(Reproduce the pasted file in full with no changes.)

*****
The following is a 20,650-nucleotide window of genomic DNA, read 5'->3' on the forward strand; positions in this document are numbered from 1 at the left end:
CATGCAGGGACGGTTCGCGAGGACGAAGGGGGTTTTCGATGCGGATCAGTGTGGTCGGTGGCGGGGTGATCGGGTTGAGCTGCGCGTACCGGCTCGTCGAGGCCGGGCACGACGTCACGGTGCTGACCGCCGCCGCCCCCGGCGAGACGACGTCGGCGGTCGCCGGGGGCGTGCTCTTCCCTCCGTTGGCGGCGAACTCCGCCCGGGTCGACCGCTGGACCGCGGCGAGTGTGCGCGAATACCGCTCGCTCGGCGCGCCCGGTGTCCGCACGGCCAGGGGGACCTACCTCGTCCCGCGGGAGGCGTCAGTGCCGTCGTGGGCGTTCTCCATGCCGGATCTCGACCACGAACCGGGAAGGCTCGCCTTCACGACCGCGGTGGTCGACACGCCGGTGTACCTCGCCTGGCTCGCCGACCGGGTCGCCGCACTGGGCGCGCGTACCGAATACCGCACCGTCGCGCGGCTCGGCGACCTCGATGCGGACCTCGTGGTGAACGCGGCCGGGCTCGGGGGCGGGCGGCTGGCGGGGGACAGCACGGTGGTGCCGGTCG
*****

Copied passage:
The following is a 20,650-nucleotide window of genomic DNA, read 5'->3' on the forward strand; positions in this document are numbered from 1 at the left end:
CATGCAGGGACGGTTCGCGAGGACGAAGGGGGTTTTCGATGCGGATCAGTGTGGTCGGTGGCGGGGTGATCGGGTTGAGCTGCGCGTACCGGCTCGTCGAGGCCGGGCACGACGTCACGGTGCTGACCGCCGCCGCCCCCGGCGAGACGACGTCGGCGGTCGCCGGGGGCGTGCTCTTCCCTCCGTTGGCGGCGAACTCCGCCCGGGTCGACCGCTGGACCGCGGCGAGTGTGCGCGAATACCGCTCGCTCGGCGCGCCCGGTGTCCGCACGGCCAGGGGGACCTACCTCGTCCCGCGGGAGGCGTCAGTGCCGTCGTGGGCGTTCTCCATGCCGGATCTCGACCACGAACCGGGAAGGCTCGCCTTCACGACCGCGGTGGTCGACACGCCGGTGTACCTCGCCTGGCTCGCCGACCGGGTCGCCGCACTGGGCGCGCGTACCGAATACCGCACCGTCGCGCGGCTCGGCGACCTCGATGCGGACCTCGTGGTGAACGCGGCCGGGCTCGGGGGCGGGCGGCTGGCGGGGGACAGCACGGTGGTGCCGGTCG